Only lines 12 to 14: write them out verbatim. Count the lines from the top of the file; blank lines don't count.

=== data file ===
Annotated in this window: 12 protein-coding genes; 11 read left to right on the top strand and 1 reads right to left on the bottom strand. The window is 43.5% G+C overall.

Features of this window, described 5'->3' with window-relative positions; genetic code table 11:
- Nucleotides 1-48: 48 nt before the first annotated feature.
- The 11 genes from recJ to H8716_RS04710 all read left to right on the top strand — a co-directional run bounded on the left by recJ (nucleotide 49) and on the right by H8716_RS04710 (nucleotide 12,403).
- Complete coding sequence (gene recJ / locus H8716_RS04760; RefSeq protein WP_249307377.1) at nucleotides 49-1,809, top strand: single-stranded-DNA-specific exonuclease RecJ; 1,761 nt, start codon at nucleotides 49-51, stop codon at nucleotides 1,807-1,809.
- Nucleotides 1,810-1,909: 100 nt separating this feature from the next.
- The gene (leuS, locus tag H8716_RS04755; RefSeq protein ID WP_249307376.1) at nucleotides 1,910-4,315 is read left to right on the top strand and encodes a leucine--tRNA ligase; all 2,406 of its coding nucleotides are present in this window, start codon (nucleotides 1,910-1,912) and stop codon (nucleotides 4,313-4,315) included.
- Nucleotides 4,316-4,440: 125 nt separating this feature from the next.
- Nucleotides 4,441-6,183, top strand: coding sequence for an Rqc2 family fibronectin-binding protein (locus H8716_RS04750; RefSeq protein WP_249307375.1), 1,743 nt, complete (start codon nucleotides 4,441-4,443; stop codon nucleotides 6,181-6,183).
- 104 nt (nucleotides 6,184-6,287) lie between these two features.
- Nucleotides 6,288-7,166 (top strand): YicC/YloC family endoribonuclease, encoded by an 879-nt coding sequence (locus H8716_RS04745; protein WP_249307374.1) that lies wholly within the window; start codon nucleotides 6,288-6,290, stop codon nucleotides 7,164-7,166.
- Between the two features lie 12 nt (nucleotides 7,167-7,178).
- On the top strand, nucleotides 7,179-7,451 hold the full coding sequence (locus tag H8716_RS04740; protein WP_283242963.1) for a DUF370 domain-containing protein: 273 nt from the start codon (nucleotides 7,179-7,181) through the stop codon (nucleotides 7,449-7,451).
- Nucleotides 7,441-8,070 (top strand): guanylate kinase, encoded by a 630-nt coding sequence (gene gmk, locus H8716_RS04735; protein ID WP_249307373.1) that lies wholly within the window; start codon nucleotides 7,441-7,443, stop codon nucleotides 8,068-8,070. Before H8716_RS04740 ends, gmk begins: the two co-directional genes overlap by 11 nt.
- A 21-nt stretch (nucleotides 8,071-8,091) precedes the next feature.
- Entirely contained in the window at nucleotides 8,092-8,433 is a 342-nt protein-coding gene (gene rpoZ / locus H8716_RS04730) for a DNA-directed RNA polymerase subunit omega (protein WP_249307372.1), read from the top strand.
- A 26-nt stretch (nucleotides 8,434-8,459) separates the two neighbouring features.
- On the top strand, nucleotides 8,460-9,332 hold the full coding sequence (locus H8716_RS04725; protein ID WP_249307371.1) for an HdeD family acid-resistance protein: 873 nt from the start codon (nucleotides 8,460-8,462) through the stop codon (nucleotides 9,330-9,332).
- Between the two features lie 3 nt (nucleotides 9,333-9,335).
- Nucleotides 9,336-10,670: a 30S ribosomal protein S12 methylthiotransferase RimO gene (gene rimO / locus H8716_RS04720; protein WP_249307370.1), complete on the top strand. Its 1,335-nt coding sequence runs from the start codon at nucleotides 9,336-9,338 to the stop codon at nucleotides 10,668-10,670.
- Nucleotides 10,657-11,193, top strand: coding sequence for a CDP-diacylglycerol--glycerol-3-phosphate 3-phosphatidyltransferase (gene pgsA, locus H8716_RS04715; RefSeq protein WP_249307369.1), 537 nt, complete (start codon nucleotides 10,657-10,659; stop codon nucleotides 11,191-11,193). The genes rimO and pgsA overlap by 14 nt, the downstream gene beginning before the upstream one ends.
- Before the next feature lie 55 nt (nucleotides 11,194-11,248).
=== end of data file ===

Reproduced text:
- Between the two features lie 12 nt (nucleotides 7,167-7,178).
- On the top strand, nucleotides 7,179-7,451 hold the full coding sequence (locus tag H8716_RS04740; protein WP_283242963.1) for a DUF370 domain-containing protein: 273 nt from the start codon (nucleotides 7,179-7,181) through the stop codon (nucleotides 7,449-7,451).
- Nucleotides 7,441-8,070 (top strand): guanylate kinase, encoded by a 630-nt coding sequence (gene gmk, locus H8716_RS04735; protein ID WP_249307373.1) that lies wholly within the window; start codon nucleotides 7,441-7,443, stop codon nucleotides 8,068-8,070. Before H8716_RS04740 ends, gmk begins: the two co-directional genes overlap by 11 nt.